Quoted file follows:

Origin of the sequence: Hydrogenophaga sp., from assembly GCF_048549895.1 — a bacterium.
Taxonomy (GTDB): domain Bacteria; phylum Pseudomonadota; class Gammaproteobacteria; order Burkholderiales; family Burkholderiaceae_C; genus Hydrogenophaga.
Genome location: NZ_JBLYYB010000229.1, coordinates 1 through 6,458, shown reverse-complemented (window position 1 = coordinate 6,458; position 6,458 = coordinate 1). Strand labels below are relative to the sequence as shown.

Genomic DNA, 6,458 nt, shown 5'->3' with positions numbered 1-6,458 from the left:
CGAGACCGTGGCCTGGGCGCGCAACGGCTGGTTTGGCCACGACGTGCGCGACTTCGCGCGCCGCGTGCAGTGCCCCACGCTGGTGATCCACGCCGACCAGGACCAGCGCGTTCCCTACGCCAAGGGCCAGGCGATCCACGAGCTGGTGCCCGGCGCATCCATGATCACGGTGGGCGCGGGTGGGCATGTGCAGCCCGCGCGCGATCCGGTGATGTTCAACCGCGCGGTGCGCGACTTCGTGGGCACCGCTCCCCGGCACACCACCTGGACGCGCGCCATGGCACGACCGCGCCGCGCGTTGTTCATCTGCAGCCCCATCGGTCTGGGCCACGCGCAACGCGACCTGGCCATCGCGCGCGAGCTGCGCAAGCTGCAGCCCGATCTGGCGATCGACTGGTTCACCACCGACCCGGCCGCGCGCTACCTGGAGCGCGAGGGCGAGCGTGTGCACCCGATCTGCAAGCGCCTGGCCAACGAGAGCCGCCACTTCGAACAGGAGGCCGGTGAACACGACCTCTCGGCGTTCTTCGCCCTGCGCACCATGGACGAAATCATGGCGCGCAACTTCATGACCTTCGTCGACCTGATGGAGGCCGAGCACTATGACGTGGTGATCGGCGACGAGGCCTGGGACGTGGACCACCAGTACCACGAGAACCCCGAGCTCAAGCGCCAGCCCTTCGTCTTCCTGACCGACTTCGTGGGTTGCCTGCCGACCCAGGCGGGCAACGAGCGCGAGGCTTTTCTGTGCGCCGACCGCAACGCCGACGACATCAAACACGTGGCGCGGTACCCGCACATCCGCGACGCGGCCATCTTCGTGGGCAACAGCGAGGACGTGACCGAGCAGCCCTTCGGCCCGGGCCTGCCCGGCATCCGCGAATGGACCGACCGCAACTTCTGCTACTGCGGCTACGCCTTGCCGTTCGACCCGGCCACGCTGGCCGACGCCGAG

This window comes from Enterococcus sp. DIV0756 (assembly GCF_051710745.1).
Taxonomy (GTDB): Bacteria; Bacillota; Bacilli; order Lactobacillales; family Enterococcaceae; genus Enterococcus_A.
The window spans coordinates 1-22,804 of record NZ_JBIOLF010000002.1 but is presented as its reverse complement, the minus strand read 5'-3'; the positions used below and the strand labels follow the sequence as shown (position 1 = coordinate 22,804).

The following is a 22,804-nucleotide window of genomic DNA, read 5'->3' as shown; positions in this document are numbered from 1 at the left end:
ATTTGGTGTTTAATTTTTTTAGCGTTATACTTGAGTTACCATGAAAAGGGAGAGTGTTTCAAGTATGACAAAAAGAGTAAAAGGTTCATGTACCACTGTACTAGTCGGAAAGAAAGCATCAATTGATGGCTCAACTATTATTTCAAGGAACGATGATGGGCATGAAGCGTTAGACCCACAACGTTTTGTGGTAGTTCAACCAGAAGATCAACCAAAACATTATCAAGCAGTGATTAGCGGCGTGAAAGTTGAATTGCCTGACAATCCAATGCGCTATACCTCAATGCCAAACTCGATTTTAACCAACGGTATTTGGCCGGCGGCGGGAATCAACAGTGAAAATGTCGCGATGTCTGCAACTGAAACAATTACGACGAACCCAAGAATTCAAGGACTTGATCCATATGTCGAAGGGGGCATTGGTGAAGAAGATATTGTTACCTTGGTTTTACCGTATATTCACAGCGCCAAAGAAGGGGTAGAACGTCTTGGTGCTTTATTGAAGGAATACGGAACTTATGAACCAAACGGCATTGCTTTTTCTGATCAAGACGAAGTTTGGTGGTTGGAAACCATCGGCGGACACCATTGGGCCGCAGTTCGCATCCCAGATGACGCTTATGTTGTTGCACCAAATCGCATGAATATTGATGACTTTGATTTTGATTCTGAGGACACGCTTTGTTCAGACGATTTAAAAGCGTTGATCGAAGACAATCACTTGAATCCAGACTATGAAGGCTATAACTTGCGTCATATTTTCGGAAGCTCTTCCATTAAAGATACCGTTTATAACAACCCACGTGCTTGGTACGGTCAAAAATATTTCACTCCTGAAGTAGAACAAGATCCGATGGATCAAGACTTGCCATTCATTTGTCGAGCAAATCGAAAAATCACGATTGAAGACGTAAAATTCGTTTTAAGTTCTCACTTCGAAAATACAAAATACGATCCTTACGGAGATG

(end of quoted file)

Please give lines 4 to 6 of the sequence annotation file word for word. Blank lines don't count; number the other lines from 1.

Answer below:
Genomic DNA, 6,458 nt, shown 5'->3' with positions numbered 1-6,458 from the left:
CGAGACCGTGGCCTGGGCGCGCAACGGCTGGTTTGGCCACGACGTGCGCGACTTCGCGCGCCGCGTGCAGTGCCCCACGCTGGTGATCCACGCCGACCAGGACCAGCGCGTTCCCTACGCCAAGGGCCAGGCGATCCACGAGCTGGTGCCCGGCGCATCCATGATCACGGTGGGCGCGGGTGGGCATGTGCAGCCCGCGCGCGATCCGGTGATGTTCAACCGCGCGGTGCGCGACTTCGTGGGCACCGCTCCCCGGCACACCACCTGGACGCGCGCCATGGCACGACCGCGCCGCGCGTTGTTCATCTGCAGCCCCATCGGTCTGGGCCACGCGCAACGCGACCTGGCCATCGCGCGCGAGCTGCGCAAGCTGCAGCCCGATCTGGCGATCGACTGGTTCACCACCGACCCGGCCGCGCGCTACCTGGAGCGCGAGGGCGAGCGTGTGCACCCGATCTGCAAGCGCCTGGCCAACGAGAGCCGCCACTTCGAACAGGAGGCCGGTGAACACGACCTCTCGGCGTTCTTCGCCCTGCGCACCATGGACGAAATCATGGCGCGCAACTTCATGACCTTCGTCGACCTGATGGAGGCCGAGCACTATGACGTGGTGATCGGCGACGAGGCCTGGGACGTGGACCACCAGTACCACGAGAACCCCGAGCTCAAGCGCCAGCCCTTCGTCTTCCTGACCGACTTCGTGGGTTGCCTGCCGACCCAGGCGGGCAACGAGCGCGAGGCTTTTCTGTGCGCCGACCGCAACGCCGACGACATCAAACACGTGGCGCGGTACCCGCACATCCGCGACGCGGCCATCTTCGTGGGCAACAGCGAGGACGTGACCGAGCAGCCCTTCGGCCCGGGCCTGCCCGGCATCCGCGAATGGACCGACCGCAACTTCTGCTACTGCGGCTACGCCTTGCCGTTCGACCCGGCCACGCTGGCCGACGCCGAG

This window comes from Enterococcus sp. DIV0756 (assembly GCF_051710745.1).